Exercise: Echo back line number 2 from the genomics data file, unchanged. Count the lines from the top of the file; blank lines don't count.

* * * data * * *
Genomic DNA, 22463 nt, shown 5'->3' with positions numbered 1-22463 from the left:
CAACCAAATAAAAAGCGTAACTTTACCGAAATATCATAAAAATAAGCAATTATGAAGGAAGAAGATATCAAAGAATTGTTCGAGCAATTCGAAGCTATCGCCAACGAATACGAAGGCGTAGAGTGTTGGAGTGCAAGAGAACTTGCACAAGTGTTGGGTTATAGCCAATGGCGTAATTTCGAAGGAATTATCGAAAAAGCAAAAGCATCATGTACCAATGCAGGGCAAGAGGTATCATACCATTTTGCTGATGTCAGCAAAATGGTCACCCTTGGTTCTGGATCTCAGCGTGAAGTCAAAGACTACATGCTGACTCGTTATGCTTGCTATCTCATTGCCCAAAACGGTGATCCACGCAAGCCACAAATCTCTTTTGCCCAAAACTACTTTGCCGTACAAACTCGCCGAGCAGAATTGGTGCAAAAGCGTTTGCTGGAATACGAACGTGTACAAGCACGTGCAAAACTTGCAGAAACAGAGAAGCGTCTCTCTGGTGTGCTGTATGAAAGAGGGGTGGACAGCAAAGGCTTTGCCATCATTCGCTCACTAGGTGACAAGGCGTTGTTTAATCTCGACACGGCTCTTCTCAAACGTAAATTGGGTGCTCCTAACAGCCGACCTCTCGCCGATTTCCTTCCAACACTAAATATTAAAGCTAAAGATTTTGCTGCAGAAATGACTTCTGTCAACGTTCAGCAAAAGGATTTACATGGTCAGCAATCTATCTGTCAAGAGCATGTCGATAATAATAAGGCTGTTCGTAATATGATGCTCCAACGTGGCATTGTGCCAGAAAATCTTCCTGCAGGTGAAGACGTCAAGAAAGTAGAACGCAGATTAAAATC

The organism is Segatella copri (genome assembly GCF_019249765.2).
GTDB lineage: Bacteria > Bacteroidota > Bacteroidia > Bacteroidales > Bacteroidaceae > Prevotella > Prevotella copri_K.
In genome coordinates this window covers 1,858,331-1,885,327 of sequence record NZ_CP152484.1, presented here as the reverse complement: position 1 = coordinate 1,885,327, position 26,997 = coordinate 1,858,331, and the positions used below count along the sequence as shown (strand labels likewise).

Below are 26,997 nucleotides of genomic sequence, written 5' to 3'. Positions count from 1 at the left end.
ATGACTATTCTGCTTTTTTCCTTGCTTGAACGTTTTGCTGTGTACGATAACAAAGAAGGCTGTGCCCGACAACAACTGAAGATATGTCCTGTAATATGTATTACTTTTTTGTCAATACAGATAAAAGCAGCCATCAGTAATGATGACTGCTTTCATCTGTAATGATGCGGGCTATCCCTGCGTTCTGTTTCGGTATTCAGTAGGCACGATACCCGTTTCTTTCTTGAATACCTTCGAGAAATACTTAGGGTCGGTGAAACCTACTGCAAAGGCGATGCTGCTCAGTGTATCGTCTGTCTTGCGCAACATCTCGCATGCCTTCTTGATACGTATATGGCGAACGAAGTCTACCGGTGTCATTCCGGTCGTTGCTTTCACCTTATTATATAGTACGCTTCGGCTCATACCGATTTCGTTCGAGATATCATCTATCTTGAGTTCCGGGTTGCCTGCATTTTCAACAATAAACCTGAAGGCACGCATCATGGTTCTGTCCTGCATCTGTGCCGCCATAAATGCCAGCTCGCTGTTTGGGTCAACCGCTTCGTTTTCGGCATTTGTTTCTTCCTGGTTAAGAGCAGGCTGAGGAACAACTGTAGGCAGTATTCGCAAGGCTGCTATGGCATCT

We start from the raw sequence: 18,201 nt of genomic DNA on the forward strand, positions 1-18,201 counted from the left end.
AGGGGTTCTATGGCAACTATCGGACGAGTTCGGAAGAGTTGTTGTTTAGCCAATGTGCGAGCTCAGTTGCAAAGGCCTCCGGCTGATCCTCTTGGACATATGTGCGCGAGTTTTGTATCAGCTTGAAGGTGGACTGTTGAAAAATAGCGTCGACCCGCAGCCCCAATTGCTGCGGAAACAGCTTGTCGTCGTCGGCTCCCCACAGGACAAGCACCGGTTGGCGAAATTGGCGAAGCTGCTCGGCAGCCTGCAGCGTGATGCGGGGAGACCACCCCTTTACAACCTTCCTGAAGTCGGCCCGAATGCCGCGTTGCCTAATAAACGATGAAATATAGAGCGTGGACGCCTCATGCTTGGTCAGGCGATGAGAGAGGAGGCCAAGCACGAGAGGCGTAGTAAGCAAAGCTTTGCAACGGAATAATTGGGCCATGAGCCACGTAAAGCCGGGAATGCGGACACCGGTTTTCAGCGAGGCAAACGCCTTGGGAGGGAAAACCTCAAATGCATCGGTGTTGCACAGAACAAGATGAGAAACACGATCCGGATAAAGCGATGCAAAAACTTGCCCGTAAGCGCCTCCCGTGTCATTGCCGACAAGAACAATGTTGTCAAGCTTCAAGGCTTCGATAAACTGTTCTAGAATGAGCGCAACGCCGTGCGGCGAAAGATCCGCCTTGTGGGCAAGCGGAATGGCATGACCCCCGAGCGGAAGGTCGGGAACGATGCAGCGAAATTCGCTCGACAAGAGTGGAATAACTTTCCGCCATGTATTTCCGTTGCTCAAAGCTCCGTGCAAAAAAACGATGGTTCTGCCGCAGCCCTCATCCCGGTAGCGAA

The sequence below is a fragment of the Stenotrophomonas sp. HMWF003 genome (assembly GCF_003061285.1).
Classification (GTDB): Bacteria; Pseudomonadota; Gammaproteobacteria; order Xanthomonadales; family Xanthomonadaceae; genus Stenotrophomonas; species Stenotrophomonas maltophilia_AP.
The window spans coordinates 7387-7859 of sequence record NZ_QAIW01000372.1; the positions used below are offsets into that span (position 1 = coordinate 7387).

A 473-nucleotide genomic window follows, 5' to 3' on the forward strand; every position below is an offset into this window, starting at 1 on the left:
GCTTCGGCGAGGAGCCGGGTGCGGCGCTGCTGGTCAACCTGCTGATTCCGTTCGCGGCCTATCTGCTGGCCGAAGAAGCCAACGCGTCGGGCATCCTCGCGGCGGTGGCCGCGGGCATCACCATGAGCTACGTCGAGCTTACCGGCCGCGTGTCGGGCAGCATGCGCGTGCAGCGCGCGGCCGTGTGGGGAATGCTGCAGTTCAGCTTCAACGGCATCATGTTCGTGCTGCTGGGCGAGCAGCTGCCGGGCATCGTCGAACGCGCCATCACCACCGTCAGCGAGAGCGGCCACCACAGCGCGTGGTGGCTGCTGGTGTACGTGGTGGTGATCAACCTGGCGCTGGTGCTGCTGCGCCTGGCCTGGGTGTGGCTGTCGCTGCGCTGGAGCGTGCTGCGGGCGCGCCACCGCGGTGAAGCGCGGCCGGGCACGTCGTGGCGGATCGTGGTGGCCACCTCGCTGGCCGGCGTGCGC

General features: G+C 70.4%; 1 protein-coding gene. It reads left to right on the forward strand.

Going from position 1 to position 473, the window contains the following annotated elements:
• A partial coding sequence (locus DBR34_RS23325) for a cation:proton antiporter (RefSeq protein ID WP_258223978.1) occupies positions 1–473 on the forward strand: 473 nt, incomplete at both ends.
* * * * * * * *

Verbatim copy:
CAACCAAATAAAAAGCGTAACTTTACCGAAATATCATAAAAATAAGCAATTATGAAGGAAGAAGATATCAAAGAATTGTTCGAGCAATTCGAAGCTATCGCCAACGAATACGAAGGCGTAGAGTGTTGGAGTGCAAGAGAACTTGCACAAGTGTTGGGTTATAGCCAATGGCGTAATTTCGAAGGAATTATCGAAAAAGCAAAAGCATCATGTACCAATGCAGGGCAAGAGGTATCATACCATTTTGCTGATGTCAGCAAAATGGTCACCCTTGGTTCTGGATCTCAGCGTGAAGTCAAAGACTACATGCTGACTCGTTATGCTTGCTATCTCATTGCCCAAAACGGTGATCCACGCAAGCCACAAATCTCTTTTGCCCAAAACTACTTTGCCGTACAAACTCGCCGAGCAGAATTGGTGCAAAAGCGTTTGCTGGAATACGAACGTGTACAAGCACGTGCAAAACTTGCAGAAACAGAGAAGCGTCTCTCTGGTGTGCTGTATGAAAGAGGGGTGGACAGCAAAGGCTTTGCCATCATTCGCTCACTAGGTGACAAGGCGTTGTTTAATCTCGACACGGCTCTTCTCAAACGTAAATTGGGTGCTCCTAACAGCCGACCTCTCGCCGATTTCCTTCCAACACTAAATATTAAAGCTAAAGATTTTGCTGCAGAAATGACTTCTGTCAACGTTCAGCAAAAGGATTTACATGGTCAGCAATCTATCTGTCAAGAGCATGTCGATAATAATAAGGCTGTTCGTAATATGATGCTCCAACGTGGCATTGTGCCAGAAAATCTTCCTGCAGGTGAAGACGTCAAGAAAGTAGAACGCAGATTAAAATC